He wouldn’t give up, she knew. He wanted her back in the law office where he was one of the two founding fathers, and he wanted her back in his house. Although he claimed he was retiring, he was keeping his spacious office, which she suspected he intended to hand over to her when and if he ever really retired. He had told her to make use of it, use the law library, the interns, whatever she needed. She could almost envy him, she thought, not for anything material, but for the new enjoyment he was finding in his second career as a writer. He was writing a book on cross-examinations and loved doing it.
She should just tell him it was over, she decided. She was looking for her own second career. She would never return to his law offices. Never. The real question for her was what second career. And that was a pisser, she added, nodding. She wasn’t fit to do anything else, hadn’t trained for anything other than to practice law. She should have had a double major, one that would allow her to move right into social services of some sort, or the financial system as a counselor or something, or even medicine. Meanwhile, this tiny office was sufficient for the tiny problems neighborhood people brought to her doorstep. Rent problems, landlord problems, fences or lack of fences …
The ringing of her doorbell roused her from her thoughts, and almost regretfully she left the little office to see what impoverished neighbor needed a bit of legal advice.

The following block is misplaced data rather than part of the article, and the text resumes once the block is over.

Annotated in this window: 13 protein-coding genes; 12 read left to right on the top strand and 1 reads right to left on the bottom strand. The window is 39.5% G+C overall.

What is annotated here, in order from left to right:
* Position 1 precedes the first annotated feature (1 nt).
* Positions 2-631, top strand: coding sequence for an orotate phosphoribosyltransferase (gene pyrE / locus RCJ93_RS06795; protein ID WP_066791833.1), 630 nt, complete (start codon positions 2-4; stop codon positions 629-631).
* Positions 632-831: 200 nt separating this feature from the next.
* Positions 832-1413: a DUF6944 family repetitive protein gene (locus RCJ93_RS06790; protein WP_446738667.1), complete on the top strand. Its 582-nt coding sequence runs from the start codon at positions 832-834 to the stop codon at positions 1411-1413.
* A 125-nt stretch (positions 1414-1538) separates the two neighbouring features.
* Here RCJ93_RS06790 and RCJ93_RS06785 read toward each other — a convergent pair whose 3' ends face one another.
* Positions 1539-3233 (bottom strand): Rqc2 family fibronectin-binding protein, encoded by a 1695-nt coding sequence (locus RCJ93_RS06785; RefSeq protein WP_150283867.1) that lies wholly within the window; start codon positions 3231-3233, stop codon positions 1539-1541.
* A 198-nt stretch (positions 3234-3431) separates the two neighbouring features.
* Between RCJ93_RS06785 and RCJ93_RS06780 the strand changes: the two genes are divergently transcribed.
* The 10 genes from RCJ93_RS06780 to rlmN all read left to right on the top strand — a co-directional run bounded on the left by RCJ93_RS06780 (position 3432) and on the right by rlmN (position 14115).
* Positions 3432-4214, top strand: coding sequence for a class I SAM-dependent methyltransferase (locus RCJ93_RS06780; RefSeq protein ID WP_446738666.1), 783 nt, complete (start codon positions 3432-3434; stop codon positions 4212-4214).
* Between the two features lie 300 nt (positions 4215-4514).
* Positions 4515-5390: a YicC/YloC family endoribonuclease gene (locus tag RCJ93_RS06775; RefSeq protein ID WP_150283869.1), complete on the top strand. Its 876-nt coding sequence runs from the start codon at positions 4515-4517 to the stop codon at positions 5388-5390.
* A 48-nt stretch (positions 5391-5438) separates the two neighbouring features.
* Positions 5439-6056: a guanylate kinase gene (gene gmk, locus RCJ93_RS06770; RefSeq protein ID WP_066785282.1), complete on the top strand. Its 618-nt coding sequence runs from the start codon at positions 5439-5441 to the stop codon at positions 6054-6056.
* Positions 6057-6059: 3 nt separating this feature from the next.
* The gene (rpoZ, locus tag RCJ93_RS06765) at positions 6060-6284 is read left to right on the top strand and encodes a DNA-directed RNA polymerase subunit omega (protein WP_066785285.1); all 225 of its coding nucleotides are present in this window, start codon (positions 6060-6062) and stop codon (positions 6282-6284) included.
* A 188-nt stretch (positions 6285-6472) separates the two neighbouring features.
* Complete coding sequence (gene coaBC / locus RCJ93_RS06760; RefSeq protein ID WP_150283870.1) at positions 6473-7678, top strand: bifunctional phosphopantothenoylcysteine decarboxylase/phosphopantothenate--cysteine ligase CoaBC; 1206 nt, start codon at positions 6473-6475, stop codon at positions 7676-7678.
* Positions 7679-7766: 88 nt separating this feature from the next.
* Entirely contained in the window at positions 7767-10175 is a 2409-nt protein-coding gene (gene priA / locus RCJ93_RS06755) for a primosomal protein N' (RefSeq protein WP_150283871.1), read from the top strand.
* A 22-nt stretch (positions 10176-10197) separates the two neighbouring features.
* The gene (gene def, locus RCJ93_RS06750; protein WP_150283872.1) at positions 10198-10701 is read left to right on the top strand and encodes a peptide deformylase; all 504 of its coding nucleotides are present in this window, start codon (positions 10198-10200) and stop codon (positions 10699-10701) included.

At her door was the biggest, blackest man she had ever seen along with a diminutive lighter woman. He was at least six foot six, possibly even taller, and appeared to be as wide as the door itself. The woman at his side was almost doll-like in comparison.
“Ms. Holloway? Could we have a few minutes of your time?” he asked. “We need advice from an attorney.” He was holding a dripping umbrella. He closed it and added it to the one in a bucket on the stoop. The steady rain that had been falling all morning was still pounding down.
“Of course,” she said, and moved aside for them to enter. He ducked when he passed through the doorway, and the room became crowded instantly. Barbara looked around, then motioned toward the only chair that would accommodate him, one she had chosen for comfort, her own reading chair. “I’ll take your coats to dry out in the kitchen,” she said. And she would bring in a straight chair for the woman. The only other place possible was the futon. The office was out of the question. He might break the single visitor’s chair she had.
When she returned a minute later with a kitchen chair, he said, “My name is Owens, Martin Owens, and this is my wife, Binnie. She was born mute, so she won’t do any of the talking, but it’s her story that’s brought us here.”